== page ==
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On Dec 7, 2012 Thierry wrote:

I had the opportunity to watch a few days ago, a series of lectures given about the Bible by a true scholar and humanist. And I remember having read long ago, with the same interest, the Bhagavad Gita with commentaries by Sri Aurobindo Ghose, another eminent scholar and philosopher. To me, both books belong to the litterature of the spirit because they depict stories whose heroes ( gods, kings, prophets) are either in search of, either demonstrate truth and wisdom, the qualities of spirit. They make great use of literary artifacts such as metaphors, parables and do not use direct psychological language as opposed to most spiritual teachings, especially modern ones. There are two ways of reading this literature. Through literalism, often the official version given by the official clergy, or through in depth interpretation. I find the later, as offered by often revolutionary scholars, richly informative and intelectually vivifying. If I dare paraphrase Jesus  See full.

I had the opportunity to watch a few days ago, a series of lectures given about the Bible by a true scholar and humanist. And I remember having read long ago, with the same interest, the Bhagavad Gita with commentaries by Sri Aurobindo Ghose, another eminent scholar and philosopher. To me, both books belong to the litterature of the spirit because they depict stories whose heroes ( gods, kings, prophets) are either in search of, either demonstrate truth and wisdom, the qualities of spirit. They make great use of literary artifacts such as metaphors, parables and do not use direct psychological language as opposed to most spiritual teachings, especially modern ones.
There are two ways of reading this literature. Through literalism, often the official version given by the official clergy, or through in depth interpretation. I find the later, as offered by often revolutionary scholars, richly informative and intelectually vivifying. If I dare paraphrase Jesus: the spirit vivifies, the letter kills.

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On Dec 6, 2012 susan schaller wrote:
 Recently, at a meditation retreat, it was pointed out that as we moved closer to the unconscious mind, we moved closer to the universal.  The surface distinctions of culture and personality are in the conscious mind.  We are all the same at the unconscious level where myths are from.  Archetypes and myths are the same all over the globe, thus, they point the way to their source where we can all return to find the peace that passes understanding.  As the Tau Te Ching describes: " When we realize where we come from, we naturally become tolerant, disinterested, amused, kindhearted as a grandmother, dignifid as a king."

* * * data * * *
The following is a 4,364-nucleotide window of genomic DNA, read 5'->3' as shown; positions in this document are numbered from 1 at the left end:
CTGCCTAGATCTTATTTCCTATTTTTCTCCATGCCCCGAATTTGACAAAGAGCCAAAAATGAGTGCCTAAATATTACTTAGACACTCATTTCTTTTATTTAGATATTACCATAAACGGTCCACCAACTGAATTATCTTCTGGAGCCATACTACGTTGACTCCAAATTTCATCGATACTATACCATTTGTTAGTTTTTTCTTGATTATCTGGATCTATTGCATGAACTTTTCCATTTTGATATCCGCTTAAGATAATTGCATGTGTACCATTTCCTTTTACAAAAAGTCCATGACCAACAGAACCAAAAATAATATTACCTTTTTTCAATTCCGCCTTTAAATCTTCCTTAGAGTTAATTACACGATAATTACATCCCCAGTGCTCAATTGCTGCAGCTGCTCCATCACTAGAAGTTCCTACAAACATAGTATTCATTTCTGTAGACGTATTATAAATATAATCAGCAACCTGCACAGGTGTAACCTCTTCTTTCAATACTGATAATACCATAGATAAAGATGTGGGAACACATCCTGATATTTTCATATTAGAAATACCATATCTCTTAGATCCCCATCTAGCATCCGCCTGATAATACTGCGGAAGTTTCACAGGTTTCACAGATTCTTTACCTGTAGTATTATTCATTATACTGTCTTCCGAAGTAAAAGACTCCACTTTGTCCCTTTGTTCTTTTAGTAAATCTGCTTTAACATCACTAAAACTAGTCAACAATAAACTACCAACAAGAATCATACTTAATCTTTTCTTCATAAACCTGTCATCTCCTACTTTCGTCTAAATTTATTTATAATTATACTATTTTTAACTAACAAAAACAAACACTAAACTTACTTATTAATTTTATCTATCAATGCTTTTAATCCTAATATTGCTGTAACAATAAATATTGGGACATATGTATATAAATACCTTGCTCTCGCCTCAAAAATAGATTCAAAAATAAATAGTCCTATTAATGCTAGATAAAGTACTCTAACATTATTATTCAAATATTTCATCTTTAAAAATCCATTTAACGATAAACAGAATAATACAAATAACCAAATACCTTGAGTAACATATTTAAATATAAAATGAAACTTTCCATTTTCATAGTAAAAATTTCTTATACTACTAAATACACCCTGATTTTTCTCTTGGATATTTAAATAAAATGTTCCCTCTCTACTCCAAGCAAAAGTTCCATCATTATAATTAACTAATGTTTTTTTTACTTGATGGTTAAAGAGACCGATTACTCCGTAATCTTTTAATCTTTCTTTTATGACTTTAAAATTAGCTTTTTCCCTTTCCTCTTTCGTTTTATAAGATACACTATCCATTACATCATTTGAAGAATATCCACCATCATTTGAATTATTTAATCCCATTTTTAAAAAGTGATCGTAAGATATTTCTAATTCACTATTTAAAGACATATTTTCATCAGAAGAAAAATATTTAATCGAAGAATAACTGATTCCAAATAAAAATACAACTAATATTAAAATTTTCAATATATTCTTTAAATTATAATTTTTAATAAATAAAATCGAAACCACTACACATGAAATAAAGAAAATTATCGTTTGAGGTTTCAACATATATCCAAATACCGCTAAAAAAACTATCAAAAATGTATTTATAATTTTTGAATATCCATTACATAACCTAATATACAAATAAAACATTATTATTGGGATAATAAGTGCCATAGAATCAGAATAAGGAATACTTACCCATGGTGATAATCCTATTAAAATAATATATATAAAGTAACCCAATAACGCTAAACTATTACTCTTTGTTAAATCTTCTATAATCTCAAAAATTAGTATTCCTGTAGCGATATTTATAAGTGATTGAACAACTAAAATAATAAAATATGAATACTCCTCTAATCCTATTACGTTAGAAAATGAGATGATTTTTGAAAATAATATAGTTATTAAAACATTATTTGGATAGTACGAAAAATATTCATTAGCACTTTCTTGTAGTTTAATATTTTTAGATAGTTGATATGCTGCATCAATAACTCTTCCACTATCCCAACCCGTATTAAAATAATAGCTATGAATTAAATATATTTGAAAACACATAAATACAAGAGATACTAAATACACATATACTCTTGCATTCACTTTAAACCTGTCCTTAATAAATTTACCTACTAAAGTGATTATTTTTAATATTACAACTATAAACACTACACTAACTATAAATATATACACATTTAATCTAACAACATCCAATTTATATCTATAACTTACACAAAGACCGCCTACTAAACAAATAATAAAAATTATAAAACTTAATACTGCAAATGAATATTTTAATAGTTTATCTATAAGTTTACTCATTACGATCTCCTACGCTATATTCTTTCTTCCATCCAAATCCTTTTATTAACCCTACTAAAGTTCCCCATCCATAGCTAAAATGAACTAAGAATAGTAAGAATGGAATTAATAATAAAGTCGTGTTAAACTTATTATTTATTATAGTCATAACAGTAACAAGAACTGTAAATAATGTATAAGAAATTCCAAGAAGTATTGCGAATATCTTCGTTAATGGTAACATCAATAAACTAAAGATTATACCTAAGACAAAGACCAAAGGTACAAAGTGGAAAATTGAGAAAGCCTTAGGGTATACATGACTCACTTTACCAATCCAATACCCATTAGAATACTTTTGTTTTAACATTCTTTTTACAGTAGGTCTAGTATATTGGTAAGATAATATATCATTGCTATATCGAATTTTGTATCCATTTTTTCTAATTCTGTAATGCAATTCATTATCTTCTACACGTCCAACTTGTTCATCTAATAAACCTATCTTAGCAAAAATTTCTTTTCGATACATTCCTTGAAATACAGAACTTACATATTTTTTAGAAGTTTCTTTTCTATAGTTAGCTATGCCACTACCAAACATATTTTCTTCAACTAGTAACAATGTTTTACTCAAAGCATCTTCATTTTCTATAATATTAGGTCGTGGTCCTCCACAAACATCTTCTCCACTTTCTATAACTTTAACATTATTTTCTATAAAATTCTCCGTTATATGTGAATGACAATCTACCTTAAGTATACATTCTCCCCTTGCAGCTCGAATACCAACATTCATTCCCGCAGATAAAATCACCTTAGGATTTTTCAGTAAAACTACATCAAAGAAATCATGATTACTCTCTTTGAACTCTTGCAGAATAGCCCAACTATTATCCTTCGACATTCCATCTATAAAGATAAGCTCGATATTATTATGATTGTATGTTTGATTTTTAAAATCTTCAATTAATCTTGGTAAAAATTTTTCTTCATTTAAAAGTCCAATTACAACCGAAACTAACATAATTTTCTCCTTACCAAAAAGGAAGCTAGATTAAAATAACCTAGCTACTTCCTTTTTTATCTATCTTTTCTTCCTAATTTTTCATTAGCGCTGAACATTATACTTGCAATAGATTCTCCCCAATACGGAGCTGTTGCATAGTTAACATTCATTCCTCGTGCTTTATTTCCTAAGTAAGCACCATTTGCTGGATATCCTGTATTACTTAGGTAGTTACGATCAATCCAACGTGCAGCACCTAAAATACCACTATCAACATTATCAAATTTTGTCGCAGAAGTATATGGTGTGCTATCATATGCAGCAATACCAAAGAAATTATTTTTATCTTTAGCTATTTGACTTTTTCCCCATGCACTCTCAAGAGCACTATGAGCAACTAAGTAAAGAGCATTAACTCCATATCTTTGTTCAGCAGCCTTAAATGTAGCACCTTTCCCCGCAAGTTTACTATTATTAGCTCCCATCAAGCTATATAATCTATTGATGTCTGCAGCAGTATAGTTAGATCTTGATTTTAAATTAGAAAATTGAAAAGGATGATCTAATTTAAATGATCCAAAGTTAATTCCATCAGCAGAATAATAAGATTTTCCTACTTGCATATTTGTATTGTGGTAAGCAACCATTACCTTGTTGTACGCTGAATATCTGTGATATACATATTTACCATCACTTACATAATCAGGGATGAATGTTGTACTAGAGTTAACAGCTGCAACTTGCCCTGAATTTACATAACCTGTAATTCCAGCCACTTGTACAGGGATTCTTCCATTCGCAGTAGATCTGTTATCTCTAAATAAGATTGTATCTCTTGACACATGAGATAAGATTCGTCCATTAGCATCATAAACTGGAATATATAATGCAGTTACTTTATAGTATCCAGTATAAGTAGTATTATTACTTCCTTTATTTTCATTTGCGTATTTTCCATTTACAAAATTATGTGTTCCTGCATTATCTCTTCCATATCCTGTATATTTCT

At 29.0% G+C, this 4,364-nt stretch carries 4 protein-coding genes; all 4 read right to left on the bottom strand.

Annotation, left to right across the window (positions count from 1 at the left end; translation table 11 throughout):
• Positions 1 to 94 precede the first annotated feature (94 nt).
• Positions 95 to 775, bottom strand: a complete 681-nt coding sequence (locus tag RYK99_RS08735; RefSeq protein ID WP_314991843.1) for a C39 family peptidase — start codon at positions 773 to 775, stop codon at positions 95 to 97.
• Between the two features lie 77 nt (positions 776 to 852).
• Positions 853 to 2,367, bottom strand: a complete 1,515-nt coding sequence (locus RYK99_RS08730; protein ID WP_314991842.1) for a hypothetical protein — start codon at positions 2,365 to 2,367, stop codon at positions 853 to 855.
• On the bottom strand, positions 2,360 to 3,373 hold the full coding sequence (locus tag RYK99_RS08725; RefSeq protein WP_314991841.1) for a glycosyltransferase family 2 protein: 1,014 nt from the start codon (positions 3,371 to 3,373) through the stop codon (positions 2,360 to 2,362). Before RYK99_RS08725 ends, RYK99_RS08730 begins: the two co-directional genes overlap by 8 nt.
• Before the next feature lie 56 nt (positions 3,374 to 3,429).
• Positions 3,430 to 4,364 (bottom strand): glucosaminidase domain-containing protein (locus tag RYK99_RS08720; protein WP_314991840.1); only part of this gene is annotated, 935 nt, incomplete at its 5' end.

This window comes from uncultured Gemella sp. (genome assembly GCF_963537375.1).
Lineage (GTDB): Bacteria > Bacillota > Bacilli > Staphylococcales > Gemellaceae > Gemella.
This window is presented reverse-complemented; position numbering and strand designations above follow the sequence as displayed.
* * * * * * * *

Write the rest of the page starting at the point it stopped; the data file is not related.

On Dec 6, 2012 Conrad P. Pritscher wrote:

 literature of the spirit is what catches me for longer than a brief period. Nothing is permanent.  In that sense, everything is myth.  When one presently notices what they are noticing while they are noticing, that noticing can continue for a long time and help one be caught up.  One can be caught up for nearly all of one's life even though it is quite rare.  People like Gandhi, the Buddha, Jesus, Mohammed, some Rabbis, and Albert Einstein were frequently caught up.  When caught up, one may notice more connections than divisions between everyone and everything.   Schools and often universities could capitalize on what students are caught up about.  Frequently they don't because they are often bow to the 1% to promote jobs and the economy rather than powerful learning to help one be caught up.  As a result, we have a need for radical school transformation which can help people get caught up about their daily living.  Being caugh  See full.

 literature of the spirit is what catches me for longer than a brief period. Nothing is permanent.  In that sense, everything is myth.  When one presently notices what they are noticing while they are noticing, that noticing can continue for a long time and help one be caught up.  One can be caught up for nearly all of one's life even though it is quite rare.  People like Gandhi, the Buddha, Jesus, Mohammed, some Rabbis, and Albert Einstein were frequently caught up.  When caught up, one may notice more connections than divisions between everyone and everything.
  Schools and often universities could capitalize on what students are caught up about.  Frequently they don't because they are often bow to the 1% to promote jobs and the economy rather than powerful learning to help one be caught up.  As a result, we have a need for radical school transformation which can help people get caught up about their daily living.  Being caught up can help one be compassionate and wise which may help them  be more "caught up" when one  consoles rather than seeks to be consoled. Being caught up with peace can be very fulfilling.  As Gandhi said: "There is no way to peace.  Peace is the way."   To paraphrase Gandhi: There is no way to being caught up. Being caught up is the way.